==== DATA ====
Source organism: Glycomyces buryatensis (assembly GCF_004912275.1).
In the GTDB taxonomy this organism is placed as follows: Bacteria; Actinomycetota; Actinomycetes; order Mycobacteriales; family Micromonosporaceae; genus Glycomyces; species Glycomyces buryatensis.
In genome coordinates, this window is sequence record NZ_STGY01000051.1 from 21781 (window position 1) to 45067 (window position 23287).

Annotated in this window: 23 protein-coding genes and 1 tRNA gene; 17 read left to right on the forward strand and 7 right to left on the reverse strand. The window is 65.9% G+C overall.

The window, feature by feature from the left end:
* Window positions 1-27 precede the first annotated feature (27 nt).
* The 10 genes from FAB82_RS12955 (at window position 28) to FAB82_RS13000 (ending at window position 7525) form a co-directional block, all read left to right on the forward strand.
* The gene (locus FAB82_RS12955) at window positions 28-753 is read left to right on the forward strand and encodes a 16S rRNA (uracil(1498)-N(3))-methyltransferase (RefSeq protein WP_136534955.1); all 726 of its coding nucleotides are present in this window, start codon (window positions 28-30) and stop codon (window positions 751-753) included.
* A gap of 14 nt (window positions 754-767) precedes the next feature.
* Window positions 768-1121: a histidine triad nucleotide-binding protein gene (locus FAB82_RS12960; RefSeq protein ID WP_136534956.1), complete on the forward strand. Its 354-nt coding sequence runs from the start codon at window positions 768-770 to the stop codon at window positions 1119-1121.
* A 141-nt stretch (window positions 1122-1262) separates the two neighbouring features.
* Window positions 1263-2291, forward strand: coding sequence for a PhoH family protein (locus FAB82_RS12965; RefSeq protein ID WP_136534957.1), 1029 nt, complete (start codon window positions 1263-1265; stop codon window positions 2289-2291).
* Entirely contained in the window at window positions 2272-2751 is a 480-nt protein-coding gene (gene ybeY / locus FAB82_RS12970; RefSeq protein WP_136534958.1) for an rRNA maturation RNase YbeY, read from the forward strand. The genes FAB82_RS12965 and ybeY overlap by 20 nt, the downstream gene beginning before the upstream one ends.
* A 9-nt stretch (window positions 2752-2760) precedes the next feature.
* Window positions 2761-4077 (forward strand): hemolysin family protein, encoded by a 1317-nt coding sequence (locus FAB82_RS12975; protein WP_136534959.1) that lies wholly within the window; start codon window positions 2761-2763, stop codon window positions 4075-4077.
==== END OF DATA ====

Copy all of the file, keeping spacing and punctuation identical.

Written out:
Source organism: Glycomyces buryatensis (assembly GCF_004912275.1).
In the GTDB taxonomy this organism is placed as follows: Bacteria; Actinomycetota; Actinomycetes; order Mycobacteriales; family Micromonosporaceae; genus Glycomyces; species Glycomyces buryatensis.
In genome coordinates, this window is sequence record NZ_STGY01000051.1 from 21781 (window position 1) to 45067 (window position 23287).

Annotated in this window: 23 protein-coding genes and 1 tRNA gene; 17 read left to right on the forward strand and 7 right to left on the reverse strand. The window is 65.9% G+C overall.

The window, feature by feature from the left end:
* Window positions 1-27 precede the first annotated feature (27 nt).
* The 10 genes from FAB82_RS12955 (at window position 28) to FAB82_RS13000 (ending at window position 7525) form a co-directional block, all read left to right on the forward strand.
* The gene (locus FAB82_RS12955) at window positions 28-753 is read left to right on the forward strand and encodes a 16S rRNA (uracil(1498)-N(3))-methyltransferase (RefSeq protein WP_136534955.1); all 726 of its coding nucleotides are present in this window, start codon (window positions 28-30) and stop codon (window positions 751-753) included.
* A gap of 14 nt (window positions 754-767) precedes the next feature.
* Window positions 768-1121: a histidine triad nucleotide-binding protein gene (locus FAB82_RS12960; RefSeq protein ID WP_136534956.1), complete on the forward strand. Its 354-nt coding sequence runs from the start codon at window positions 768-770 to the stop codon at window positions 1119-1121.
* A 141-nt stretch (window positions 1122-1262) separates the two neighbouring features.
* Window positions 1263-2291, forward strand: coding sequence for a PhoH family protein (locus FAB82_RS12965; RefSeq protein ID WP_136534957.1), 1029 nt, complete (start codon window positions 1263-1265; stop codon window positions 2289-2291).
* Entirely contained in the window at window positions 2272-2751 is a 480-nt protein-coding gene (gene ybeY / locus FAB82_RS12970; RefSeq protein WP_136534958.1) for an rRNA maturation RNase YbeY, read from the forward strand. The genes FAB82_RS12965 and ybeY overlap by 20 nt, the downstream gene beginning before the upstream one ends.
* A 9-nt stretch (window positions 2752-2760) precedes the next feature.
* Window positions 2761-4077 (forward strand): hemolysin family protein, encoded by a 1317-nt coding sequence (locus FAB82_RS12975; protein WP_136534959.1) that lies wholly within the window; start codon window positions 2761-2763, stop codon window positions 4075-4077.